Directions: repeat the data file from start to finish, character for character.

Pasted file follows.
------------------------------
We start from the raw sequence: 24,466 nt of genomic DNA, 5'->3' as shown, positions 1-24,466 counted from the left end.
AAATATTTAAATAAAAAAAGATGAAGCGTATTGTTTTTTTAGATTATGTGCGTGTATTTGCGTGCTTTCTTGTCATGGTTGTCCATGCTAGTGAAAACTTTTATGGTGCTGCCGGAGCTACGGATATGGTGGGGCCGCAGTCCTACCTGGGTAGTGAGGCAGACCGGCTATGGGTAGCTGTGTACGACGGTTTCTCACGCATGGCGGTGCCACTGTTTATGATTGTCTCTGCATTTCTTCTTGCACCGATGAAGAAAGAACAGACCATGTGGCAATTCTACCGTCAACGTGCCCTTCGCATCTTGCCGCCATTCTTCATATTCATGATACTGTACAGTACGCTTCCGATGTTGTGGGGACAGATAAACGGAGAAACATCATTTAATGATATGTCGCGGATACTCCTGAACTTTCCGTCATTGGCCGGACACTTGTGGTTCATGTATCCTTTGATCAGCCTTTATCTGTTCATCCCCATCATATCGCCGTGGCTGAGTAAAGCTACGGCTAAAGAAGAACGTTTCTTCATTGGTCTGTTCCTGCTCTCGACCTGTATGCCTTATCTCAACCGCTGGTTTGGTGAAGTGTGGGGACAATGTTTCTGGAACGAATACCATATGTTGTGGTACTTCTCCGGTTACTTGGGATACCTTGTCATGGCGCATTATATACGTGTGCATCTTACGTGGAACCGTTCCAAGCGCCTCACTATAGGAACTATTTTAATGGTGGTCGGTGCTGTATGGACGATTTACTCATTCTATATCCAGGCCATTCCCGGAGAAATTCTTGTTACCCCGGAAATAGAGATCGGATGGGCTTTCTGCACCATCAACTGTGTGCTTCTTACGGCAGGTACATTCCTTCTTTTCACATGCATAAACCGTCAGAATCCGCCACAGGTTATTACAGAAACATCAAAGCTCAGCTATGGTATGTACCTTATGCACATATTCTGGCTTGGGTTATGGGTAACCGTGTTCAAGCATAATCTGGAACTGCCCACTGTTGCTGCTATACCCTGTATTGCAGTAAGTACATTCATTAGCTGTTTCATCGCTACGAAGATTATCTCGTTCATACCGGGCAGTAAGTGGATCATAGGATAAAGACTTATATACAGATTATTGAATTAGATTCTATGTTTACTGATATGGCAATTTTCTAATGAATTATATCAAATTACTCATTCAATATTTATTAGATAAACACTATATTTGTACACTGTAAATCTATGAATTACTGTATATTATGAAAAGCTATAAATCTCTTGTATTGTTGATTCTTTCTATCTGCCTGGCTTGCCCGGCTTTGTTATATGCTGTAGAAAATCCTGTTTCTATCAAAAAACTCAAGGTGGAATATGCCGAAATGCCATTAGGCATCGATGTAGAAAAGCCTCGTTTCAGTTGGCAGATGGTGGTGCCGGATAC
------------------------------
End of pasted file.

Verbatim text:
We start from the raw sequence: 24,466 nt of genomic DNA, 5'->3' as shown, positions 1-24,466 counted from the left end.
AAATATTTAAATAAAAAAAGATGAAGCGTATTGTTTTTTTAGATTATGTGCGTGTATTTGCGTGCTTTCTTGTCATGGTTGTCCATGCTAGTGAAAACTTTTATGGTGCTGCCGGAGCTACGGATATGGTGGGGCCGCAGTCCTACCTGGGTAGTGAGGCAGACCGGCTATGGGTAGCTGTGTACGACGGTTTCTCACGCATGGCGGTGCCACTGTTTATGATTGTCTCTGCATTTCTTCTTGCACCGATGAAGAAAGAACAGACCATGTGGCAATTCTACCGTCAACGTGCCCTTCGCATCTTGCCGCCATTCTTCATATTCATGATACTGTACAGTACGCTTCCGATGTTGTGGGGACAGATAAACGGAGAAACATCATTTAATGATATGTCGCGGATACTCCTGAACTTTCCGTCATTGGCCGGACACTTGTGGTTCATGTATCCTTTGATCAGCCTTTATCTGTTCATCCCCATCATATCGCCGTGGCTGAGTAAAGCTACGGCTAAAGAAGAACGTTTCTTCATTGGTCTGTTCCTGCTCTCGACCTGTATGCCTTATCTCAACCGCTGGTTTGGTGAAGTGTGGGGACAATGTTTCTGGAACGAATACCATATGTTGTGGTACTTCTCCGGTTACTTGGGATACCTTGTCATGGCGCATTATATACGTGTGCATCTTACGTGGAACCGTTCCAAGCGCCTCACTATAGGAACTATTTTAATGGTGGTCGGTGCTGTATGGACGATTTACTCATTCTATATCCAGGCCATTCCCGGAGAAATTCTTGTTACCCCGGAAATAGAGATCGGATGGGCTTTCTGCACCATCAACTGTGTGCTTCTTACGGCAGGTACATTCCTTCTTTTCACATGCATAAACCGTCAGAATCCGCCACAGGTTATTACAGAAACATCAAAGCTCAGCTATGGTATGTACCTTATGCACATATTCTGGCTTGGGTTATGGGTAACCGTGTTCAAGCATAATCTGGAACTGCCCACTGTTGCTGCTATACCCTGTATTGCAGTAAGTACATTCATTAGCTGTTTCATCGCTACGAAGATTATCTCGTTCATACCGGGCAGTAAGTGGATCATAGGATAAAGACTTATATACAGATTATTGAATTAGATTCTATGTTTACTGATATGGCAATTTTCTAATGAATTATATCAAATTACTCATTCAATATTTATTAGATAAACACTATATTTGTACACTGTAAATCTATGAATTACTGTATATTATGAAAAGCTATAAATCTCTTGTATTGTTGATTCTTTCTATCTGCCTGGCTTGCCCGGCTTTGTTATATGCTGTAGAAAATCCTGTTTCTATCAAAAAACTCAAGGTGGAATATGCCGAAATGCCATTAGGCATCGATGTAGAAAAGCCTCGTTTCAGTTGGCAGATGGTGGTGCCGGATAC